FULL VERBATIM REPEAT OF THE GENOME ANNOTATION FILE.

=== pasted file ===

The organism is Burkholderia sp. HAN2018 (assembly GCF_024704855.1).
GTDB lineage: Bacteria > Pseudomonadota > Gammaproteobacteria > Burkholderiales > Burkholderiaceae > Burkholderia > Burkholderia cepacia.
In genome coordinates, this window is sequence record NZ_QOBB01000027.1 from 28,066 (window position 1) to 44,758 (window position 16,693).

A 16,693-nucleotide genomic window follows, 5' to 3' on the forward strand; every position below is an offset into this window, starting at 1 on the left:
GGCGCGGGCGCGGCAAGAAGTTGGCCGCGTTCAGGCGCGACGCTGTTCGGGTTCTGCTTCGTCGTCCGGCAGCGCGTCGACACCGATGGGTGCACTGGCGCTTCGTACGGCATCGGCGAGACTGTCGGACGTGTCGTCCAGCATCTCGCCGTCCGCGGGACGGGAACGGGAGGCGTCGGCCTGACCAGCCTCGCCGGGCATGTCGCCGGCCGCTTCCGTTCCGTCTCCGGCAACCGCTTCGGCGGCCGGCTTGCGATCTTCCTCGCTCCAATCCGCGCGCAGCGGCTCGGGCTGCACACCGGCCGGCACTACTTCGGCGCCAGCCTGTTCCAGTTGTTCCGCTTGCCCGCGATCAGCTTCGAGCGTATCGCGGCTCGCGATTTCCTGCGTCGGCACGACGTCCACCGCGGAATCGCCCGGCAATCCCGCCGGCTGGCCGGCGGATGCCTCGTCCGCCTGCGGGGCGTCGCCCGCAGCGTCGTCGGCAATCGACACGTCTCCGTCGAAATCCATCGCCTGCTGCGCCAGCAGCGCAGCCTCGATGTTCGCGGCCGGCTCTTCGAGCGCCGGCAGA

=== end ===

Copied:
The organism is Burkholderia sp. HAN2018 (assembly GCF_024704855.1).
GTDB lineage: Bacteria > Pseudomonadota > Gammaproteobacteria > Burkholderiales > Burkholderiaceae > Burkholderia > Burkholderia cepacia.
In genome coordinates, this window is sequence record NZ_QOBB01000027.1 from 28,066 (window position 1) to 44,758 (window position 16,693).

A 16,693-nucleotide genomic window follows, 5' to 3' on the forward strand; every position below is an offset into this window, starting at 1 on the left:
GGCGCGGGCGCGGCAAGAAGTTGGCCGCGTTCAGGCGCGACGCTGTTCGGGTTCTGCTTCGTCGTCCGGCAGCGCGTCGACACCGATGGGTGCACTGGCGCTTCGTACGGCATCGGCGAGACTGTCGGACGTGTCGTCCAGCATCTCGCCGTCCGCGGGACGGGAACGGGAGGCGTCGGCCTGACCAGCCTCGCCGGGCATGTCGCCGGCCGCTTCCGTTCCGTCTCCGGCAACCGCTTCGGCGGCCGGCTTGCGATCTTCCTCGCTCCAATCCGCGCGCAGCGGCTCGGGCTGCACACCGGCCGGCACTACTTCGGCGCCAGCCTGTTCCAGTTGTTCCGCTTGCCCGCGATCAGCTTCGAGCGTATCGCGGCTCGCGATTTCCTGCGTCGGCACGACGTCCACCGCGGAATCGCCCGGCAATCCCGCCGGCTGGCCGGCGGATGCCTCGTCCGCCTGCGGGGCGTCGCCCGCAGCGTCGTCGGCAATCGACACGTCTCCGTCGAAATCCATCGCCTGCTGCGCCAGCAGCGCAGCCTCGATGTTCGCGGCCGGCTCTTCGAGCGCCGGCAGA